When I was appointed Secretary-General of the OECD in the summer of 2006, it was a pleasant, if unexciting, time to be an economist. The Great Moderation had already solved the problem of having continuous growth while keeping inflation under control. Deregulation had unleashed the creative energy of the financial system, ensuring that the economy would always have the funds it needed. And the science of economics had finally solved the problem of depressions, according to Nobel laureate Robert Lucas. A year later, that world fell apart. As I write these lines today, in the autumn of 2020, we are facing an even more serious situation, provoked by the Covid-19 virus. It is therefore important to identify significant parallels and differences with the great financial crisis (GFC), and to apply the policy lessons we have learned.

The first similarity is how crises arise. The traditional school of economic thought essentially sees the economy as a machine which almost always operates in a predictable, linear way. Occasionally, the machine gets knocked off balance, or out of equilibrium, and needs some resetting to get back on track. But the economy is not a machine, despite all our talk of “engines of growth” controlled by “policy levers”. It is a complex adaptive system, with massive interdependencies among its parts and the potential for highly non-linear outcomes. In such systems, there is no equilibrium to return to. The crisis is not something that hits the system from outside. It is made possible and generated by the nature of the system itself.

Andy Haldane, Chief Economist of the Bank of England, discussed the similarities between financial crises and epidemics:

“Both events were manifestations of the behaviour under stress of a complex, adaptive network. Complex because these networks were a cat’s-cradle of interconnections, financial and non-financial. Adaptive because behaviour in these networks was driven by interactions between optimising, but confused, agents. Seizures in the electricity grid, degradation of ecosystems, the spread of epidemics and the disintegration of the financial system – each is essentially a different branch of the same network family tree.”

Our approaches to economic analysis and policy anticipated neither the crisis, nor how it would cause an economic recession, and how the pain of that recession would provoke social and political crises in its wake. The results were rising inequalities, erosion of trust in governments and institutions, and growing populism which is influencing politics and economic policy. We created the New Approaches to Economic Challenges (NAEC) initiative to help policymakers design the analytical and practical tools they would need to address the kinds of interconnected challenges the 2008 crisis exemplified and foreshadowed.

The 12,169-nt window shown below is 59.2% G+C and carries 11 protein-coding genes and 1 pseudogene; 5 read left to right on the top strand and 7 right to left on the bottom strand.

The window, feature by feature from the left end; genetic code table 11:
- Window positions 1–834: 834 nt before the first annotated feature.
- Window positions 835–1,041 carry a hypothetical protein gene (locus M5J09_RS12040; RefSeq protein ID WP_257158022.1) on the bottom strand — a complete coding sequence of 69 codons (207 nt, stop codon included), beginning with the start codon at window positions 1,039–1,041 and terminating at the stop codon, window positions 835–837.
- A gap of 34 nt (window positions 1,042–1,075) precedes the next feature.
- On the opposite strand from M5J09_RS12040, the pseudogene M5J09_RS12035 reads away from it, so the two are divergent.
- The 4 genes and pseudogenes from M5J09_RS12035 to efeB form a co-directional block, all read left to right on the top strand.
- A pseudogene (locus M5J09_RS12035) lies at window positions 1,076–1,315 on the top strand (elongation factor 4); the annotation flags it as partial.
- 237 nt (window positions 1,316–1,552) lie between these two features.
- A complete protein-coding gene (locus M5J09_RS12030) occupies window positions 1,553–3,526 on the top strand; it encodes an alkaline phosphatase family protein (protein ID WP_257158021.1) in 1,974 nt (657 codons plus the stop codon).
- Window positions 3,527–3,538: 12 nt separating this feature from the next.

An important lesson coming from NAEC is that the “system” in systemic is not one of the categories we traditionally used to identify and deal with crises – financial crisis, health crisis, political crisis… These are all subsystems of the greater system of systems composed of planet Earth and the human systems it supports. When NAEC calls for a systemic approach to avoiding collapse, that means understanding how an incident in one subsystem, even an initially insignificant one, can quickly be amplified and transmitted to become a threat to that system itself, and provoke cascading failures through other, interconnected systems. In 2007-2008, the spark was people defaulting on their debts in the US home loans market. In 2019-2020 it may have been a virus passing from bats, to pangolins, to humans in a Chinese wildlife market.

Cascading failures cause crises to lose their identities. We have to face not “just” a financial crisis or a pandemic. We have to deal with a crisis in which these are only two of the elements. Policymakers throughout history have said that their task is more difficult than before, but today there are good reasons to agree. In 2008, there was one immediate problem to solve – the imminent collapse of the banking system – and a limited number of actors involved, financial institutions and governments. Getting co-operation and immediate action in those circumstances is far easier than dealing with whole populations and whole economies.

There is however one major conclusion we can draw when comparing 2008 and today: policy decisions are central to producing the breeding ground for crises, to shaping how they will expand and evolve, and therefore to dealing with them. Governments decided to deregulate financial markets and decided on austerity as a response to the financial crisis that deregulation itself helped to bring about. In turn, austerity, and the drive for efficiency, left many health systems without the means to tackle Covid-19 effectively.

Both the 2008 and today’s crises are teaching us another lesson: governments are the only system with the necessary fiscal and political ‘firepower’ to deal with the planetary emergencies we will continue to face throughout the 21st century. The OECD is ready to help our Member and partner countries, by sharing its expertise across the full range of policy domains that have to be incorporated into a systemic response to systemic threats of such magnitude.


Angel Gurría



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